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dc.contributor.authorDever, Mathieu  Concept link
dc.contributor.authorSkagseth, Øystein  Concept link
dc.contributor.authorDrinkwater, Ken F.  Concept link
dc.contributor.authorHebert, David  Concept link
dc.date.accessioned2018-09-07T19:31:20Z
dc.date.available2019-01-28T10:00:57Z
dc.date.issued2018-07-28
dc.identifier.citationJournal of Geophysical Research: Oceans 123 (2018): 4988-5003en_US
dc.identifier.urihttps://hdl.handle.net/1912/10562
dc.descriptionAuthor Posting. © American Geophysical Union, 2018. This article is posted here by permission of American Geophysical Union for personal use, not for redistribution. The definitive version was published in Journal of Geophysical Research: Oceans 123 (2018): 4988-5003, doi:10.1029/2017JC013338.en_US
dc.description.abstractThe focus of this study is on the relative roles of winds and buoyancy in driving the Nova Scotia Current (NSC) utilizing detailed hydrographic glider transects along the Halifax Line. We define a Hydrographic Wind Index (HWI) using a simplistic two‐layer model to represent the NSC and its frontal system. The HWI is based on local characteristics of the density front extracted from the glider data (e.g., frontal slope). The impact of wind‐driven isopycnal tilting on the frontal slope is estimated and corrected for to accurately scale the buoyancy‐driven component of the NSC. Observations from independent current profilers deployed across the NSC confirm that the HWI captures the low‐frequency variability of the NSC. The monthly wind‐driven flow is estimated to represent between 1.0% (±0.1%) and 48% (±1%) of the total alongshore currents, with a yearly mean of about 36% (±1%). We demonstrate that using local conditions is more appropriate to the study of buoyancy‐driven currents ranging over distances on the order of urn:x-wiley:jgrc:media:jgrc22972:jgrc22972-math-0001(100 km), compared to the traditional approach based on upstream conditions. Contrary to the traditional approach, the HWI is not affected by the advective time lag associated with the downshelf propagation of the buoyant water coming from the upstream source. However, the HWI approach requires high‐resolution data sets, as errors on the estimates of the buoyancy‐ and wind‐driven flows become large as the sampling resolution decreases. Despite being data intensive, we argue that the HWI is also applicable to multisource currents, where upstream conditions are difficult to define.en_US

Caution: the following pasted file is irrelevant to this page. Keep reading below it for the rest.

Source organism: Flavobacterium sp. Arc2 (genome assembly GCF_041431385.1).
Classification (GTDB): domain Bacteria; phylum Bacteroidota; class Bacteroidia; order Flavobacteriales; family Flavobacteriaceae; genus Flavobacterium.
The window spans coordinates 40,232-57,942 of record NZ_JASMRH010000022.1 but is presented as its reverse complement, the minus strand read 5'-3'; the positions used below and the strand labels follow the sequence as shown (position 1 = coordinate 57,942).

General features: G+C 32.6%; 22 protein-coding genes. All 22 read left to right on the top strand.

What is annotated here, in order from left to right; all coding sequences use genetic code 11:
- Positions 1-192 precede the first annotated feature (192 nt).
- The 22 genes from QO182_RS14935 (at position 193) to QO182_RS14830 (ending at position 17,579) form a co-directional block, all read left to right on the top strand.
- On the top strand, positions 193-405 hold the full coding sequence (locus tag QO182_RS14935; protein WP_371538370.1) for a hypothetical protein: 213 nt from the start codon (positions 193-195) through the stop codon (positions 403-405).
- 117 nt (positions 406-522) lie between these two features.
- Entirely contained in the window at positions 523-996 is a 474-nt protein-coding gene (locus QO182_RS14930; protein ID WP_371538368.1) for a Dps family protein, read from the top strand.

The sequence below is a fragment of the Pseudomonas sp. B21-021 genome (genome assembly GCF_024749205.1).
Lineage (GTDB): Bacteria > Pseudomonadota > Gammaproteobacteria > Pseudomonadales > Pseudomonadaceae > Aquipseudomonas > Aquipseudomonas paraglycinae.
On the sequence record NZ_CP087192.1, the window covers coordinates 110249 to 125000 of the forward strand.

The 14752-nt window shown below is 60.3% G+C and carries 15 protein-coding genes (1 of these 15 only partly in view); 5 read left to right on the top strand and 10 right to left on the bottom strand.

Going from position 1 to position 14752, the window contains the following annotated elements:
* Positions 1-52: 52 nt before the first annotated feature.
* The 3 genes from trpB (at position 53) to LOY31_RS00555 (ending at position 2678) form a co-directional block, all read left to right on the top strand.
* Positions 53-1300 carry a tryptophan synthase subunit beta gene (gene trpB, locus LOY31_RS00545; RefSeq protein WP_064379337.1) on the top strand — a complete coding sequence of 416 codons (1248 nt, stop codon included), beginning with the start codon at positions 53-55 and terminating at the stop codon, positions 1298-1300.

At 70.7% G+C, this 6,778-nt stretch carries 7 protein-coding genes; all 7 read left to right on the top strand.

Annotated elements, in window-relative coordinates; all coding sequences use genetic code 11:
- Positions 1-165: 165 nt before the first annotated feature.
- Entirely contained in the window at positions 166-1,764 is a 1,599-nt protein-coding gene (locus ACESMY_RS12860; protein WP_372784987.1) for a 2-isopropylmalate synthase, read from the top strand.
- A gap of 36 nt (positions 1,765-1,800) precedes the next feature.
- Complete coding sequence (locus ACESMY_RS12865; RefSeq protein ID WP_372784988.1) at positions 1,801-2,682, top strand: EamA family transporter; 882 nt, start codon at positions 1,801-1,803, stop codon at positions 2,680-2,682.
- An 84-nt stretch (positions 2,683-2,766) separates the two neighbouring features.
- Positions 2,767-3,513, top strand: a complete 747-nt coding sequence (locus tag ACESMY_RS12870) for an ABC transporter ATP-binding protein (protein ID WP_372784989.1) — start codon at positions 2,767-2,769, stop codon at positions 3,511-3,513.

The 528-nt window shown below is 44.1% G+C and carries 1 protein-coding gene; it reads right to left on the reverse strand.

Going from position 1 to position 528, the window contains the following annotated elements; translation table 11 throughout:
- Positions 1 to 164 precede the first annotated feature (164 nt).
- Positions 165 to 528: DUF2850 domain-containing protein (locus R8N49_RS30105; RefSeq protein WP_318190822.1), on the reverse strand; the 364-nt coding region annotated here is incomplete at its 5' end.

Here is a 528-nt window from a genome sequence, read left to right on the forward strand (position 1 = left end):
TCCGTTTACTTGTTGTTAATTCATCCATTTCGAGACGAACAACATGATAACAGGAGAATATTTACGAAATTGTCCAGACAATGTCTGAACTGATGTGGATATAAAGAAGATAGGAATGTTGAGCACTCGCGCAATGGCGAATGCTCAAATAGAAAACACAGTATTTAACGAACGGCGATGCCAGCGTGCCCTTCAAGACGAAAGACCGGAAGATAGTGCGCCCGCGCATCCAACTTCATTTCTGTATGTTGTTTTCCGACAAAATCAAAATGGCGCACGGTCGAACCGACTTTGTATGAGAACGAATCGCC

dc.description.sponsorshipOcean Tracking Network (OTN) Grant Number: 375118-08; Natural Sciences and Engineering Research Council of Canada (NSERC); Canadian Foundation for Innovation Grant Number: 13011; Social Sciences and Humanities Research Council Grant Number: 871-2009-0001; University in Bergen through the POME exchange programen_US
dc.language.isoen_USen_US
dc.publisherJohn Wiley & Sonsen_US
dc.relation.urihttps://doi.org/10.1029/2017JC013338
dc.subjectCoastal currenten_US
dc.subjectUnderwater glideren_US
dc.subjectBuoyancyen_US
dc.subjectWindsen_US
dc.subjectUpwellingen_US
dc.subjectOcean tracking networken_US
dc.titleFrontal dynamics of a buoyancy‐driven coastal current : quantifying buoyancy, wind, and isopycnal tilting influence on the Nova Scotia Currenten_US
dc.typeArticleen_US
dc.description.embargo2019-01-28en_US
dc.identifier.doi10.1029/2017JC013338


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